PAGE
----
The ESD test method is similar to the GOI test in FAB. After specifying the pin, give it an ESD voltage, and after a period of time, then come back to test the electrical property to see if it is damaged. No problem, add another step ESD voltage for a period of time, and then test the electrical property. This is repeated until the breakdown, and the breakdown voltage at this time is the ESD failure threshold Voltage. Usually, we apply voltage (3 zaps) to the circuit three times. In order to reduce the test cycle, the initial voltage is usually 70% ESD threshold of the standard voltage, and each step can be adjusted by itself by 50V or 100V as required.
In addition, because there are many pin pins in each chip, whether you are one pin test or a combination pin test, it can be divided into several combinations: I/O-pin test (Input and Output pins), pin-to-pin test, Vdd-Vss test (input to output), and Analog-pin.1. I/O pins: ESD tests are conducted on input-pin and output-pin respectively, and there are four combinations: input+ positive charge, input+ negative charge, output+ positive charge and output+ negative charge. When testing input, the output and other pins are all floating, and vice versa.
(1). Stress number = 3 Zaps. (5 Zaps, the worst case)
(2). Stress step
ΔVESD = 50V(100V) for VZAP <=1000V
ΔVESD = 100V(250V, 500V) for VZAP > 1000V
(3). Starting VZAP = 70% of averaged ESD failure threshold (VESD)
2. pin-to-pin test: electrostatic discharge occurs between pin-to-pin to form a loop, but if there are too many combinations of two pin tests, because any I/O must first go through VDD/Vss to supply power to the whole circuit if it is to affect the whole circuit, so the improved version uses a certain I/O-pin to add positive or negative ESD voltage, and all other I/Os are grounded together, but the input and the output are grounded. 3. Electrostatic discharge between Vdd and Vss: It is only necessary to connect Vdd and Vss, and all I/O is floating, so that static electricity can pass between VDD and VSS.
4. Analog-pin discharge test: Because many Differential Pair or operational amplifiers (OP AMP) in analog circuits have two inputs, it is necessary to do ESD test separately, that is, only for these two pins, and all other pins are floating.
Ok, that's it for the principle and test of ESD. Next, let's talk about Process and design factor.With the further reduction of Moore's law, the device size is getting smaller and smaller, the junction depth is getting shallower and the GOX is getting thinner, so it is easier to ride through the electrostatic shock. Moreover, in the Advance process, the introduction of Silicide will also make the electrostatic breakdown sharper, so almost all chip designs have to overcome the electrostatic breakdown problem.
Electrostatic discharge protection can be solved from the Process on the FAB side or designed from the Layout on the IC design side, so you will see that Prcess has an ESD option layer, or the Design rule has ESD design rules for customers to choose from, etc. Of course, some customers will design ESD by layout according to the electrical properties of SPICE model.1. ESD in the process: either change the PN junction or change the load resistance of the PN junction, and the change of the PN junction can only depend on ESD_IMP, and the change of the load resistance with the PN junction is by using the method of non-silicide or series resistance.1) ESD implant of source/drain: because our LDD structure is easy to form two shallow junctions on both sides of gate poly, and the sharp corner electric field of this shallow junction is relatively concentrated, and because it is a shallow junction, it is relatively close to the Gate, so it is greatly affected by the electric field at the end of the Gate, so the ability of such LDD sharp corner to withstand ESD discharge is relatively poor (< 1kV), so if such a Device is used in I/O port, it is very tolerant. Therefore, according to this theory, we need a single device without LDD, but we need another ESD implant with a deep N+_S/D, so that the sharp corner can be rounded and far away from the surface, which can significantly improve the ESD breakdown capability (> 4kV). However, in this case, the Gate of this additional MOS must be long enough to prevent punchthrough, and since the devices are different, it is necessary to separately extract the SPICE Model of the devices.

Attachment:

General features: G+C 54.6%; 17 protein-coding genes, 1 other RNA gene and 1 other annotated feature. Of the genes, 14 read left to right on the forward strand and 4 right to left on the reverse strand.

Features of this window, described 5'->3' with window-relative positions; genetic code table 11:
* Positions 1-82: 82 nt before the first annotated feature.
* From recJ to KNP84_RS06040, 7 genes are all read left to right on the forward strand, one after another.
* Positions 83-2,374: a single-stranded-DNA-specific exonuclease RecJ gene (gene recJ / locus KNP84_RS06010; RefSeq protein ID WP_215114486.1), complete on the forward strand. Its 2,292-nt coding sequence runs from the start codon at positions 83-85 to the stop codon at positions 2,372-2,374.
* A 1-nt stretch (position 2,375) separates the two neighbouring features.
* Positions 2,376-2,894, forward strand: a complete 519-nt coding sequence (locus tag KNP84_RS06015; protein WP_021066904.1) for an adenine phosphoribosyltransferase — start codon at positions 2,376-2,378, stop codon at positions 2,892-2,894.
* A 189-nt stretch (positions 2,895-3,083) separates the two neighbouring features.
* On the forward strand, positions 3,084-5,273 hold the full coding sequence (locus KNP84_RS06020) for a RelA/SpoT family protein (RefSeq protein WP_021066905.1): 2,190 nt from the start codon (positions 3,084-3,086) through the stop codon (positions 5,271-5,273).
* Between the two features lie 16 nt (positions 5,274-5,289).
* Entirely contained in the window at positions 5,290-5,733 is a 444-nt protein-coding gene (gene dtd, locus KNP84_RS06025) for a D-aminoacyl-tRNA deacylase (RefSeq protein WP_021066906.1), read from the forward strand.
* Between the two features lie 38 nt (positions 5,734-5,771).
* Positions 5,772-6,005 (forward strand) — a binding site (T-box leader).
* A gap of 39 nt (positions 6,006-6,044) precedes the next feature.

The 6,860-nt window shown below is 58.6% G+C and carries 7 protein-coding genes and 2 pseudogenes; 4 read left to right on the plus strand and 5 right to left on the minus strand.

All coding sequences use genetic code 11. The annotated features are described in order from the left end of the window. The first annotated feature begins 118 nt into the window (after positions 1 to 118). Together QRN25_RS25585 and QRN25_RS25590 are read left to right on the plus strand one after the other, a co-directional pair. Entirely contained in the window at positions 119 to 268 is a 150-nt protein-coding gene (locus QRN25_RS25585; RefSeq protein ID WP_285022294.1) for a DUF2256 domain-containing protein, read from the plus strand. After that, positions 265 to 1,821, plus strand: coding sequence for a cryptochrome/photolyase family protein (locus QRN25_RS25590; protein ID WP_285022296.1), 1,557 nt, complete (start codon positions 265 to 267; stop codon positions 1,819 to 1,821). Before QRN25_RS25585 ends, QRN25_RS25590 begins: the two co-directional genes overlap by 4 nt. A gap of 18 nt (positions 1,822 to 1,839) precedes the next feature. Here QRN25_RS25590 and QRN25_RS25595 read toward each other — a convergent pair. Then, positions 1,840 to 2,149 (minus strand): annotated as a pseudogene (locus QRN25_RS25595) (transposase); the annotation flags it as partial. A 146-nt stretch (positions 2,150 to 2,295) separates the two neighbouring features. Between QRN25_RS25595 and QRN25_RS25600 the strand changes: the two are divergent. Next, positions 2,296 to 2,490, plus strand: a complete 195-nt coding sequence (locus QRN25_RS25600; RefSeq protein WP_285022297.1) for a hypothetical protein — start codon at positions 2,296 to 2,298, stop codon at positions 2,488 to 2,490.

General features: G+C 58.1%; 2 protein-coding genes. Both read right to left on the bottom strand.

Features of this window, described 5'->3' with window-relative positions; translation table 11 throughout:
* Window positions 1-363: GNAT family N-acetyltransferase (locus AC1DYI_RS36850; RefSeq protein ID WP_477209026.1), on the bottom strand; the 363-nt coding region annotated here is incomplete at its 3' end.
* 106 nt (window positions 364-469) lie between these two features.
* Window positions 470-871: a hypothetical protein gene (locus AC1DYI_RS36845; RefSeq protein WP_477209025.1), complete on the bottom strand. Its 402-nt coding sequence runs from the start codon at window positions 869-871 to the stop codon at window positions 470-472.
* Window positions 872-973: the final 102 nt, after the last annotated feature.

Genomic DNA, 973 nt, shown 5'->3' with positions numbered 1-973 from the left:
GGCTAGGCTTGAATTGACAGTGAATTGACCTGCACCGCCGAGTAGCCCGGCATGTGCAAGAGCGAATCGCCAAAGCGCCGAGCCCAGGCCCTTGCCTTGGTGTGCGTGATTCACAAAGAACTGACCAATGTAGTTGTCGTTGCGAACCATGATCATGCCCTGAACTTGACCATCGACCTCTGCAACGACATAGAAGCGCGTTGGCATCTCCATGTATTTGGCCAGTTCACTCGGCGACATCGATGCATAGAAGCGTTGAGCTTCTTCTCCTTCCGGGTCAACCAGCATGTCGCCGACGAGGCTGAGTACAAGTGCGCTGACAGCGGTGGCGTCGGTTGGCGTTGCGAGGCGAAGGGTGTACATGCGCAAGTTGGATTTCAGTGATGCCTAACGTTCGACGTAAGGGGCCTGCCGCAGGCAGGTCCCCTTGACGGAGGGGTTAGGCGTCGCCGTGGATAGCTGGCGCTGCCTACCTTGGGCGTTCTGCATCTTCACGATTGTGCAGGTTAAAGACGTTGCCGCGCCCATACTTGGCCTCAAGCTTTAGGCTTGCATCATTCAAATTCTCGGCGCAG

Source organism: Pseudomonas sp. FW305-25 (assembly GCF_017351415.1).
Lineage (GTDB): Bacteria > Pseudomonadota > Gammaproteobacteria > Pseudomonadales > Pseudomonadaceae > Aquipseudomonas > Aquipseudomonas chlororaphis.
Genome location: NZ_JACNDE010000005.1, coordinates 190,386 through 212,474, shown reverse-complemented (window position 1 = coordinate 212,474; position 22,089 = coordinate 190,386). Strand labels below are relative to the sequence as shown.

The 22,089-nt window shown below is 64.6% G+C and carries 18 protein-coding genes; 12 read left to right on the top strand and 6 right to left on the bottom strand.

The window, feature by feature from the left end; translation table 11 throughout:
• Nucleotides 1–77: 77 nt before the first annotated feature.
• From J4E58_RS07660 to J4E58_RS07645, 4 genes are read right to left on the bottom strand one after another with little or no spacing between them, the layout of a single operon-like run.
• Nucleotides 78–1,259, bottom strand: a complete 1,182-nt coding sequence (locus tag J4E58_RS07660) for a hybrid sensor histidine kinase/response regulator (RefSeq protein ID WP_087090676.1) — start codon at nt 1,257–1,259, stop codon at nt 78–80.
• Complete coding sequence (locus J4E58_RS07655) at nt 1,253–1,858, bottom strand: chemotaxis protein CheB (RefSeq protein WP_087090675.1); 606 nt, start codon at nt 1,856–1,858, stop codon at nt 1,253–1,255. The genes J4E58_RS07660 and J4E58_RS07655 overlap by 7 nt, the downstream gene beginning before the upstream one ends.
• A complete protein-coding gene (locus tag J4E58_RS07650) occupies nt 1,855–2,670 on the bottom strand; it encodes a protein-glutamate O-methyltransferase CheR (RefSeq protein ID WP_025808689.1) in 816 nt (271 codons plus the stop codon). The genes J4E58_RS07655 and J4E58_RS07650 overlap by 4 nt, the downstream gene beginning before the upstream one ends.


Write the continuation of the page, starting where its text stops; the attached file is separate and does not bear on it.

2) ESD implant of contact: punch a P+ boron under the hole of the N+ Drain of LDD device, and the depth should exceed the depth of the N+ Drain, so that the breakdown voltage of the original Drain can be reduced (8V-> 6V), so it can be conducted away from the drain before the sharp corner of LDD breaks down, thus protecting the breakdown of drain and Gate. Therefore, this design can keep the device size unchanged and the MOS structure unchanged, so there is no need to re-extract SPICE model. Of course, this kind of intelligence is used in the non-silicide process, otherwise you can't enter the implant contact.
3) SAB (SAlicide Block): Generally, in order to reduce the interconnection capacitance of MOS, we will use silicide/SAlicide process. However, if the device works at the output, the load resistance of our device will become low, and the external ESD voltage will all be loaded between LDD and Gate structure, which is easy to break down and damage. Therefore, we usually use SAB(SAlicide Block) mask to block RPO in the output stage of MOS, and do not form silicide, which increases the cost of adding a photo layer, but the ESD voltage can be increased from 1kV to 4kV.
4) Series resistance method: This method does not need to add a mask, so it should be the cheapest. The principle is somewhat similar to the third (SAB) method of increasing resistance, so I deliberately connected a resistor (such as Rs_NW, or HiR, etc.) to him, thus reaching the SAB method.